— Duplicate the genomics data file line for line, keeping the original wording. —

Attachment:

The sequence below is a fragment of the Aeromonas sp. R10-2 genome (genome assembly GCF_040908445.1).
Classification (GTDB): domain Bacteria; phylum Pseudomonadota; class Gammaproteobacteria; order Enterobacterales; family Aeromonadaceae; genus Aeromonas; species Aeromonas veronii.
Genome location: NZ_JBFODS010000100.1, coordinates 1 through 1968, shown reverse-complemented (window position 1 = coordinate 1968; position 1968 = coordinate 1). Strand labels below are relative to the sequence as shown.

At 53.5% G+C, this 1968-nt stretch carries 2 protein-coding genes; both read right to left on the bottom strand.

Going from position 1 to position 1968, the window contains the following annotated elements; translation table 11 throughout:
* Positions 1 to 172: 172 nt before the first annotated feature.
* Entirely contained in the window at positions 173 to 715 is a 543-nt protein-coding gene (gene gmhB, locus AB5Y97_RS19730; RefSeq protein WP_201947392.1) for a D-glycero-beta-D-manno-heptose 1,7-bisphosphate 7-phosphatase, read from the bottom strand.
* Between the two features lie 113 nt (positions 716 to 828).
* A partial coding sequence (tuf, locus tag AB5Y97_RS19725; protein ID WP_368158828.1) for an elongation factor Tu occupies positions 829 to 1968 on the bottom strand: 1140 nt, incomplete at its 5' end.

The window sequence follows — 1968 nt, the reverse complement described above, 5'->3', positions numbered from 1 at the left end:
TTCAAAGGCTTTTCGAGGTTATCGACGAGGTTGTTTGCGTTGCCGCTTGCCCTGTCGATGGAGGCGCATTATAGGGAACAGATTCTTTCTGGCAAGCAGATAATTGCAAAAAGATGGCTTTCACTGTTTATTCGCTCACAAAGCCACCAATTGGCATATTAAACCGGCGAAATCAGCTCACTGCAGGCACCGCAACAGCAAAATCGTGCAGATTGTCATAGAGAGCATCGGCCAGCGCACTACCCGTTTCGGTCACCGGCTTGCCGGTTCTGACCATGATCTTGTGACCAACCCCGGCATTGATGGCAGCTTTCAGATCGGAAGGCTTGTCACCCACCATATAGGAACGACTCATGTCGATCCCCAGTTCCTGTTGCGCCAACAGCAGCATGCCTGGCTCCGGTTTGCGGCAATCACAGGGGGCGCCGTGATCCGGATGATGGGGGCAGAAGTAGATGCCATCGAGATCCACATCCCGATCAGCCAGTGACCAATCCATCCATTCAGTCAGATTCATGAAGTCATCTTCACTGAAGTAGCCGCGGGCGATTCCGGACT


The sequence below is a fragment of the Aeromonas sp. R10-2 genome (genome assembly GCF_040908445.1).
Classification (GTDB): domain Bacteria; phylum Pseudomonadota; class Gammaproteobacteria; order Enterobacterales; family Aeromonadaceae; genus Aeromonas; species Aeromonas veronii.
Genome location: NZ_JBFODS010000100.1, coordinates 1 through 1968, shown reverse-complemented (window position 1 = coordinate 1968; position 1968 = coordinate 1). Strand labels below are relative to the sequence as shown.

At 53.5% G+C, this 1968-nt stretch carries 2 protein-coding genes; both read right to left on the bottom strand.

Going from position 1 to position 1968, the window contains the following annotated elements; translation table 11 throughout:
* Positions 1 to 172: 172 nt before the first annotated feature.
* Entirely contained in the window at positions 173 to 715 is a 543-nt protein-coding gene (gene gmhB, locus AB5Y97_RS19730; RefSeq protein WP_201947392.1) for a D-glycero-beta-D-manno-heptose 1,7-bisphosphate 7-phosphatase, read from the bottom strand.
* Between the two features lie 113 nt (positions 716 to 828).
* A partial coding sequence (tuf, locus tag AB5Y97_RS19725; protein ID WP_368158828.1) for an elongation factor Tu occupies positions 829 to 1968 on the bottom strand: 1140 nt, incomplete at its 5' end.

The window sequence follows — 1968 nt, the reverse complement described above, 5'->3', positions numbered from 1 at the left end:
TTCAAAGGCTTTTCGAGGTTATCGACGAGGTTGTTTGCGTTGCCGCTTGCCCTGTCGATGGAGGCGCATTATAGGGAACAGATTCTTTCTGGCAAGCAGATAATTGCAAAAAGATGGCTTTCACTGTTTATTCGCTCACAAAGCCACCAATTGGCATATTAAACCGGCGAAATCAGCTCACTGCAGGCACCGCAACAGCAAAATCGTGCAGATTGTCATAGAGAGCATCGGCCAGCGCACTACCCGTTTCGGTCACCGGCTTGCCGGTTCTGACCATGATCTTGTGACCAACCCCGGCATTGATGGCAGCTTTCAGATCGGAAGGCTTGTCACCCACCATATAGGAACGACTCATGTCGATCCCCAGTTCCTGTTGCGCCAACAGCAGCATGCCTGGCTCCGGTTTGCGGCAATCACAGGGGGCGCCGTGATCCGGATGATGGGGGCAGAAGTAGATGCCATCGAGATCCACATCCCGATCAGCCAGTGACCAATCCATCCATTCAGTCAGATTCATGAAGTCATCTTCACTGAAGTAGCCGCGGGCGATTCCGGACT